Its been known for months that Balducci's is coming to 7th St., but finally seeing the "coming soon" signs and the signs of construction are reassuring. Like so many things in DC (waterfront baseball stadium, for instance), we've said countless times "we'll believe it when we see it."

    7th St. is not a destination yet, but you can imagine it to be within a few years. Of course, go there for a Verizon Center event, a movie whatever. But by 2008, it will be a place for people who live in DC to hang out on a warm Saturday afternoon the way Georgetown is now for people who live in Virgnia. (Our trips to Georgetown usually only go as far as Meiwah on New Hampshire Ave. and M St.) .... NOW THAT YOU PUT THE CORKS BACK IN THE CHAMPAIGNE BOTTLE, and heard the less than enthusistic comments from Major League Baseball about the lease deal, the spending cap bill is now are out and in the Washington Post.

    February 9, 2006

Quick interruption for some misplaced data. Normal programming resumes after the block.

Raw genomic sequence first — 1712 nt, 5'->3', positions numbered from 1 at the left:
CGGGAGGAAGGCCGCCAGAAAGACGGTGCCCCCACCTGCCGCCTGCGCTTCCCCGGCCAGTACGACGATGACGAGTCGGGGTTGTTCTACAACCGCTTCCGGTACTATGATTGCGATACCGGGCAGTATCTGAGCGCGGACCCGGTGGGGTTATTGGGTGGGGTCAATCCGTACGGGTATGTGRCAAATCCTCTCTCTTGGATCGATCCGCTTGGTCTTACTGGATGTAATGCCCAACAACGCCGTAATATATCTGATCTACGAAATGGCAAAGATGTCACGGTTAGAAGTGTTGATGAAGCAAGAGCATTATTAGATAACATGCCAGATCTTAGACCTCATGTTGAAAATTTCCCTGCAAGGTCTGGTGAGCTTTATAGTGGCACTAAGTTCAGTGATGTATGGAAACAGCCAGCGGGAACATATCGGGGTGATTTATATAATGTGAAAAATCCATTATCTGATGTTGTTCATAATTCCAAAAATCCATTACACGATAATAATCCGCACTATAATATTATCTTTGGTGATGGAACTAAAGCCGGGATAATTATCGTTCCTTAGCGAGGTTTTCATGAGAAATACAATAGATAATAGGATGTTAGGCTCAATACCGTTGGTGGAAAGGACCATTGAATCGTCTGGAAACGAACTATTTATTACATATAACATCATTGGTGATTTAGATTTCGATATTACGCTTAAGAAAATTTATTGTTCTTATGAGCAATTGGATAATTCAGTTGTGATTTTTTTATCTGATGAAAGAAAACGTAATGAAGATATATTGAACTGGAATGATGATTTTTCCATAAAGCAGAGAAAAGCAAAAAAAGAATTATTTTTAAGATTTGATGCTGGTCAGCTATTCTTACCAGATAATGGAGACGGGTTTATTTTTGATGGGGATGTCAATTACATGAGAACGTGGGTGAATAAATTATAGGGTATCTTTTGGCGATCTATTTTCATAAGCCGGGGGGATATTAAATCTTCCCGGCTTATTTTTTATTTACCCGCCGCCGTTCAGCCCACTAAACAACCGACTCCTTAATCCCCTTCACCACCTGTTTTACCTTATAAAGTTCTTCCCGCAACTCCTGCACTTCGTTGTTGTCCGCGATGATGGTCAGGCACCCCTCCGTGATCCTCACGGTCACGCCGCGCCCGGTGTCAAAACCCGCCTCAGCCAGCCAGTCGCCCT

NO SURPRISES, STEADY MORTGAGE RATES. The 30-year fixed-rate mortgage averaged 6.24 percent, with an average 0.6 point, for the week ending February 9, 2006, up from last week’s average of 6.23 percent, said Freddie Mac. Last year at this time, the 30-year fixed rate mortgage averaged 5.57 percent.

    The average for the 15-year fixed rate mortgage this week is 5.83 percent, with an average 0.6 point, up from last week’s average of 5.81 percent. A year ago, the 15-year averaged 5.10 percent. Five-year adjustable-rate mortgages averaged 5.89 percent this week, with an average 0.7 point, up from last week when it averaged 5.87 percent. A year ago, the five-year ARM averaged 4.99 percent.